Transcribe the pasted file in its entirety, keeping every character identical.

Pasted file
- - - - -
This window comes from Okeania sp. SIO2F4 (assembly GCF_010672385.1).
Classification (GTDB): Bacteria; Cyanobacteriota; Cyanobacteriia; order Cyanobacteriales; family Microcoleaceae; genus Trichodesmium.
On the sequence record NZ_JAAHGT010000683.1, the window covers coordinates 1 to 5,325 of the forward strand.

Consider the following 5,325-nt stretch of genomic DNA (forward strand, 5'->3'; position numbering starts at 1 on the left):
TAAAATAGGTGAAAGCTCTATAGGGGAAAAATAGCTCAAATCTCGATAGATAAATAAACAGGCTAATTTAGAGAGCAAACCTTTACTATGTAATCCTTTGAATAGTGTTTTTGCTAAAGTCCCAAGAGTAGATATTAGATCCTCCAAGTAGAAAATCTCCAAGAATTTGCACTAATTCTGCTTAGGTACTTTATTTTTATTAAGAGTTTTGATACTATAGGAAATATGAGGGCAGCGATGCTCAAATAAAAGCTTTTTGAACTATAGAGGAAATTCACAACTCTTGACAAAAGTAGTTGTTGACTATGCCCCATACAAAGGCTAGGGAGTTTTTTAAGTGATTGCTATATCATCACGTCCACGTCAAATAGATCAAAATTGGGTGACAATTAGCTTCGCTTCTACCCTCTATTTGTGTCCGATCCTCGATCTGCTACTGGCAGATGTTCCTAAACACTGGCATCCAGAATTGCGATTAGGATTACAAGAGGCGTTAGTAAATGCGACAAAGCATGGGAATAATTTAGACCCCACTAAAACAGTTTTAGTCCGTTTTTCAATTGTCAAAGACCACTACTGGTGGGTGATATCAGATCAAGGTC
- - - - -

This window comes from Okeania sp. SIO2F4 (assembly GCF_010672385.1).
Classification (GTDB): Bacteria; Cyanobacteriota; Cyanobacteriia; order Cyanobacteriales; family Microcoleaceae; genus Trichodesmium.
On the sequence record NZ_JAAHGT010000683.1, the window covers coordinates 1 to 5,325 of the forward strand.

Consider the following 5,325-nt stretch of genomic DNA (forward strand, 5'->3'; position numbering starts at 1 on the left):
TAAAATAGGTGAAAGCTCTATAGGGGAAAAATAGCTCAAATCTCGATAGATAAATAAACAGGCTAATTTAGAGAGCAAACCTTTACTATGTAATCCTTTGAATAGTGTTTTTGCTAAAGTCCCAAGAGTAGATATTAGATCCTCCAAGTAGAAAATCTCCAAGAATTTGCACTAATTCTGCTTAGGTACTTTATTTTTATTAAGAGTTTTGATACTATAGGAAATATGAGGGCAGCGATGCTCAAATAAAAGCTTTTTGAACTATAGAGGAAATTCACAACTCTTGACAAAAGTAGTTGTTGACTATGCCCCATACAAAGGCTAGGGAGTTTTTTAAGTGATTGCTATATCATCACGTCCACGTCAAATAGATCAAAATTGGGTGACAATTAGCTTCGCTTCTACCCTCTATTTGTGTCCGATCCTCGATCTGCTACTGGCAGATGTTCCTAAACACTGGCATCCAGAATTGCGATTAGGATTACAAGAGGCGTTAGTAAATGCGACAAAGCATGGGAATAATTTAGACCCCACTAAAACAGTTTTAGTCCGTTTTTCAATTGTCAAAGACCACTACTGGTGGGTGATATCAGATCAAGGTC